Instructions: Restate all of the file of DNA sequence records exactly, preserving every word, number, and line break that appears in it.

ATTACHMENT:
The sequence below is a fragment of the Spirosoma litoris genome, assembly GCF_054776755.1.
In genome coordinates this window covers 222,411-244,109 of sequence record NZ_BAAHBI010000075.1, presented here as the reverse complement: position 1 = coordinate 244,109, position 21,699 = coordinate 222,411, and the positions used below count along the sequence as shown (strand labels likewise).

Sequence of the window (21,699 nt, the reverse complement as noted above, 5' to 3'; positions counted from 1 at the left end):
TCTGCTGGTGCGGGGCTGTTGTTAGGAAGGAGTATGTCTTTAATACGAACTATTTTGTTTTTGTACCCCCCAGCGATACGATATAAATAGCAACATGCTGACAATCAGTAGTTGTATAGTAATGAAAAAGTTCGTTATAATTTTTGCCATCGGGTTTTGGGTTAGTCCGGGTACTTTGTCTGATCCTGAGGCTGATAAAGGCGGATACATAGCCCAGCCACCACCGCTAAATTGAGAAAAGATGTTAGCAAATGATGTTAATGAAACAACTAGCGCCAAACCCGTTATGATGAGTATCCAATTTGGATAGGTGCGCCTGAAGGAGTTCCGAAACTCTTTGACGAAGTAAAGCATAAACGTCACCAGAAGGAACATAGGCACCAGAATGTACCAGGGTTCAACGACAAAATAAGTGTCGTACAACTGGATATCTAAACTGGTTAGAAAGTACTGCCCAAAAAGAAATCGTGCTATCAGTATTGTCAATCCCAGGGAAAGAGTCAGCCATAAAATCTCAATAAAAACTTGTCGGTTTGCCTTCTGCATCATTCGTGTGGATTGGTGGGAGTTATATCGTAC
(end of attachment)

The sequence below is a fragment of the Spirosoma litoris genome, assembly GCF_054776755.1.
In genome coordinates this window covers 222,411-244,109 of sequence record NZ_BAAHBI010000075.1, presented here as the reverse complement: position 1 = coordinate 244,109, position 21,699 = coordinate 222,411, and the positions used below count along the sequence as shown (strand labels likewise).

Sequence of the window (21,699 nt, the reverse complement as noted above, 5' to 3'; positions counted from 1 at the left end):
TCTGCTGGTGCGGGGCTGTTGTTAGGAAGGAGTATGTCTTTAATACGAACTATTTTGTTTTTGTACCCCCCAGCGATACGATATAAATAGCAACATGCTGACAATCAGTAGTTGTATAGTAATGAAAAAGTTCGTTATAATTTTTGCCATCGGGTTTTGGGTTAGTCCGGGTACTTTGTCTGATCCTGAGGCTGATAAAGGCGGATACATAGCCCAGCCACCACCGCTAAATTGAGAAAAGATGTTAGCAAATGATGTTAATGAAACAACTAGCGCCAAACCCGTTATGATGAGTATCCAATTTGGATAGGTGCGCCTGAAGGAGTTCCGAAACTCTTTGACGAAGTAAAGCATAAACGTCACCAGAAGGAACATAGGCACCAGAATGTACCAGGGTTCAACGACAAAATAAGTGTCGTACAACTGGATATCTAAACTGGTTAGAAAGTACTGCCCAAAAAGAAATCGTGCTATCAGTATTGTCAATCCCAGGGAAAGAGTCAGCCATAAAATCTCAATAAAAACTTGTCGGTTTGCCTTCTGCATCATTCGTGTGGATTGGTGGGAGTTATATCGTAC